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Uniform Crime Report
Crime in the United States, 2012

Arrests
Definition



The FBI’s Uniform Crime Reporting (UCR) Program counts one arrest for each separate
instance in which a person is arrested, cited, or summoned for an offense. The UCR
Program collects arrest data on 28 offenses, as described in Offense Definitions. (Please
note that, beginning in 2010, the UCR Program no longer collected data on runaways.)
Because a person may be arrested multiple times during a year, the UCR arrest figures
do not reflect the number of individuals who have been arrested; rather, the arrest data
show the number of times that persons are arrested, as reported by law enforcement
agencies to the UCR Program.
Data collection-juveniles
The UCR Program considers a juvenile to be an individual under 18 years of age
regardless of state definition. The program does not collect data regarding police contact
with a juvenile who has not committed an offense, nor does it collect data on situations
in which police take a juvenile into custody for his or her protection, e.g., neglect cases.

Overview

• Nationwide, law enforcement made an estimated 12,196,959 arrests in 2012. Of
these arrests, 521,196 were for violent crimes, and 1,646,212 were for property
crimes. (Note: the UCR Program does not collect data on citations for traffic
violations.)
• The highest number of arrests were for drug abuse violations (estimated at
1,552,432 arrests), driving under the influence (estimated at 1,282,957), and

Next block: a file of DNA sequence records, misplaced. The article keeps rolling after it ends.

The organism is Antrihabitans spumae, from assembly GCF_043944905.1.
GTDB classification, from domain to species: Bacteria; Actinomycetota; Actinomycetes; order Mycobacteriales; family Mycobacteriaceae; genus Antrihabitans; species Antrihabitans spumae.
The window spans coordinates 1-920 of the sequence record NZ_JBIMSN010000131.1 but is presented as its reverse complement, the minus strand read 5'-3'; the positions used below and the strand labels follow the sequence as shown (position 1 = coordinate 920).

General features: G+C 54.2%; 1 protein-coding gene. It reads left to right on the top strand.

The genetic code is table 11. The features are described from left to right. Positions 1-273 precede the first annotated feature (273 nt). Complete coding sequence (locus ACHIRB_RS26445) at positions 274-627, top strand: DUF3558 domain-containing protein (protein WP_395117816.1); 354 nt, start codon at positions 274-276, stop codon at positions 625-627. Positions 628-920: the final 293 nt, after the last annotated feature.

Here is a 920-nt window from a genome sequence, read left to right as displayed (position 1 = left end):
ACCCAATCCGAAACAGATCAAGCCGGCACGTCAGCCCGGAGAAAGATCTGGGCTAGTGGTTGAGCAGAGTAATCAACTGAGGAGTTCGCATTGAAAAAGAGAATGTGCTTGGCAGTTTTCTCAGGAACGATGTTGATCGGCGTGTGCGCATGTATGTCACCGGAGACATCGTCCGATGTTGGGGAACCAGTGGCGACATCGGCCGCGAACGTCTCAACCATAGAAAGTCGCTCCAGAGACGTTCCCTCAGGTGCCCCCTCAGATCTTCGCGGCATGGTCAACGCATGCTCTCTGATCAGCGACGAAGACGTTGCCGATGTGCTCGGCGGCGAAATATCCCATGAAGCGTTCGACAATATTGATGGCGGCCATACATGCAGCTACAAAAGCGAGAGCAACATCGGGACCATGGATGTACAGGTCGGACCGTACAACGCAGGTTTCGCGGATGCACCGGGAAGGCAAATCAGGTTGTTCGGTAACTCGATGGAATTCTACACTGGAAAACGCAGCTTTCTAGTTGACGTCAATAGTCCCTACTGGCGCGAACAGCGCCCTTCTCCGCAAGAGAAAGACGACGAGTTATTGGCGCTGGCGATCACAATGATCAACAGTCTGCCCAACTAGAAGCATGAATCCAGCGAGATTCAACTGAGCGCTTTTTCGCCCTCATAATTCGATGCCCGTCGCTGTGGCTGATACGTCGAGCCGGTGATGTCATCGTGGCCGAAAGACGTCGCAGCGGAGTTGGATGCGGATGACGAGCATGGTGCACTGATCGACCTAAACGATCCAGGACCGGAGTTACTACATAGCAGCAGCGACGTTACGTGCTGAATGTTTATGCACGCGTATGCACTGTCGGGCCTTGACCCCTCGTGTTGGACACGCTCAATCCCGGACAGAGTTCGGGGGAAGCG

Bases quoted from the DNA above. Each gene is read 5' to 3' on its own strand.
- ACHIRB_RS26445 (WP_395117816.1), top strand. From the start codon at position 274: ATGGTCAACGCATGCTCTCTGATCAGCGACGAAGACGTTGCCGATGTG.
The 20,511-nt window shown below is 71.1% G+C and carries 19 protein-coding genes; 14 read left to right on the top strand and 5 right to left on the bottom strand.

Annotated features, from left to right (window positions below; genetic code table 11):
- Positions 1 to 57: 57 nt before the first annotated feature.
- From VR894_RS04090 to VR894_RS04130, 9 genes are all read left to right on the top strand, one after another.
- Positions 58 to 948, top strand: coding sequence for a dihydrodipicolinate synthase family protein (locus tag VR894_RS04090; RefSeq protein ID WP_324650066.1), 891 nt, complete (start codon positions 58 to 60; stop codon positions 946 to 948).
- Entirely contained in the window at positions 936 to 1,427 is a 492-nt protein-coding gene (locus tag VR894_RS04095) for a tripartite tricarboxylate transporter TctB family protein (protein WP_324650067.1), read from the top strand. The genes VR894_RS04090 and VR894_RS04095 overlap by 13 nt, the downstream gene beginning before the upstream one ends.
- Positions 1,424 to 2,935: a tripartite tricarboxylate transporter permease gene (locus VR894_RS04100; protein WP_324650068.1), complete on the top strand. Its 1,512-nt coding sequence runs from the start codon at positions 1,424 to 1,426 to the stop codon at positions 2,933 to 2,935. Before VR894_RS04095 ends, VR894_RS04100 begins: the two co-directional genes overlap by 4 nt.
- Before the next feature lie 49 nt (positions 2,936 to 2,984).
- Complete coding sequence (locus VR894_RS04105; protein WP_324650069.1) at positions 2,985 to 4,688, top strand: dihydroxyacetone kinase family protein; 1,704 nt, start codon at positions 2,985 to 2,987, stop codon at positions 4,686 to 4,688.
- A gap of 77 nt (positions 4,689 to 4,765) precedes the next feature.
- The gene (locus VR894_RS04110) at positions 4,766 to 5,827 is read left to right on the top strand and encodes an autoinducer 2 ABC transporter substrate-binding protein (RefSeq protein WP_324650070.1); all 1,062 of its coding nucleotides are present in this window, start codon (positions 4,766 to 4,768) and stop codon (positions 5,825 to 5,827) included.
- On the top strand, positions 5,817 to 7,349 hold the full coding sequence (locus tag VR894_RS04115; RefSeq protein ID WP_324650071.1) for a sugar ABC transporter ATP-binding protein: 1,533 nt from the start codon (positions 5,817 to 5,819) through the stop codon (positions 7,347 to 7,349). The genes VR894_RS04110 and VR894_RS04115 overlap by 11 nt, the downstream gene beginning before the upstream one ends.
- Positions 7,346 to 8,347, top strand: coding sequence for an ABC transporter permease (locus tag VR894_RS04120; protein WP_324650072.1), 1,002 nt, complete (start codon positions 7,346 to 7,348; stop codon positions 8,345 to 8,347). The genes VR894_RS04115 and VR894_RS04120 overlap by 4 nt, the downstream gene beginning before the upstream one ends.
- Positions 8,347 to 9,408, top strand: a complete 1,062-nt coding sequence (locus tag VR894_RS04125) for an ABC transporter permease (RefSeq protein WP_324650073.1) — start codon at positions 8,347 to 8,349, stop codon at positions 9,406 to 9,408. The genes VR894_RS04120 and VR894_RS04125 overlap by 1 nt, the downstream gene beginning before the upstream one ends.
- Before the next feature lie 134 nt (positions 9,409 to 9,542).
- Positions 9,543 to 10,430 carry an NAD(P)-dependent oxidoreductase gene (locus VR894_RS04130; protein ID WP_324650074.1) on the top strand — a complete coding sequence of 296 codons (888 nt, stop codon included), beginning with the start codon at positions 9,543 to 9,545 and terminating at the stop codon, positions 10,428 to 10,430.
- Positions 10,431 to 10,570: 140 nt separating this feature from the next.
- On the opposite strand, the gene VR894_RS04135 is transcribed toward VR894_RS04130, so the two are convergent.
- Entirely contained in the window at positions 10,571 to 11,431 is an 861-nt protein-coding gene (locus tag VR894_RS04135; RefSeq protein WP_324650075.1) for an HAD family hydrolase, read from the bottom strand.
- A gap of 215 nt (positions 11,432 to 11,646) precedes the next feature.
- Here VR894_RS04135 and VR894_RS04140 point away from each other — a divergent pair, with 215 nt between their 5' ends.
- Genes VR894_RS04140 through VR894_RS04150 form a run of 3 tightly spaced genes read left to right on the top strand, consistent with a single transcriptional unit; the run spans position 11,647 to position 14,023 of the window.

larceny-theft (estimated at 1,282,352). (See Table 29.)
• The estimated arrest rate for the United States in 2012 was 3,888.2 arrests per
100,000 inhabitants. The arrest rate for violent crime (including murder and
nonnegligent manslaughter, forcible rape, robbery, and aggravated assault) was
166.3 per 100,000 inhabitants, and the arrest rate for property crime (burglary,
Crime in the United States, 2012



U.S. Department of Justice—Federal Bureau of Investigation
Released Fall 2013

larceny-theft, motor vehicle theft, and arson) was 528.1 per 100,000 inhabitants.
(See Table 30.)
• Two-year arrest trends show violent crime arrests declined 1.8 percent in 2012
when compared with 2011 arrests, but property crime arrests increased 0.3
percent when compared with the 2011 arrests.
• Arrests of juveniles for all offenses decreased 10.4 percent in 2012 when
compared with the 2011 number; arrests of adults declined 0.9 percent. (See
Table 36.)
• Nearly 74 percent (73.8) of the persons arrested in the nation during 2012 were
males. They accounted for 80.1 percent of persons arrested for violent crime and
62.6 percent of persons arrested for property crime. (See Table 42.)

In 2012, 69.3 percent of all persons arrested were white, 28.1 percent were black,
and the remaining 2.6 percent were of other races. (See Table 43.)
Expanded arrest data
Expanded data about arrests include information about the age, gender, and race of the
arrestees. These data are available in the following tables:
Age: Tables 32, 34, 36, 38, 39, 40, 41, 44, 46, 47, 50, 52, 53, 56, 58, 59, 62, 64, and 65
Gender: Tables 33, 35, 37, 39, 40, 42, 45, 48, 51, 54, 57, 60, 63, and 66
Race: Tables 43, 49, 55, 61, and 67
What you won’t find on this page
• Clearance data for violent crimes and property crimes.
• The number of persons who were convicted, prosecuted, and/or imprisoned. The
UCR Program does not collect this information.
Crime in the United States, 2012



U.S. Department of Justice—Federal Bureau of Investigation
Released Fall 2013
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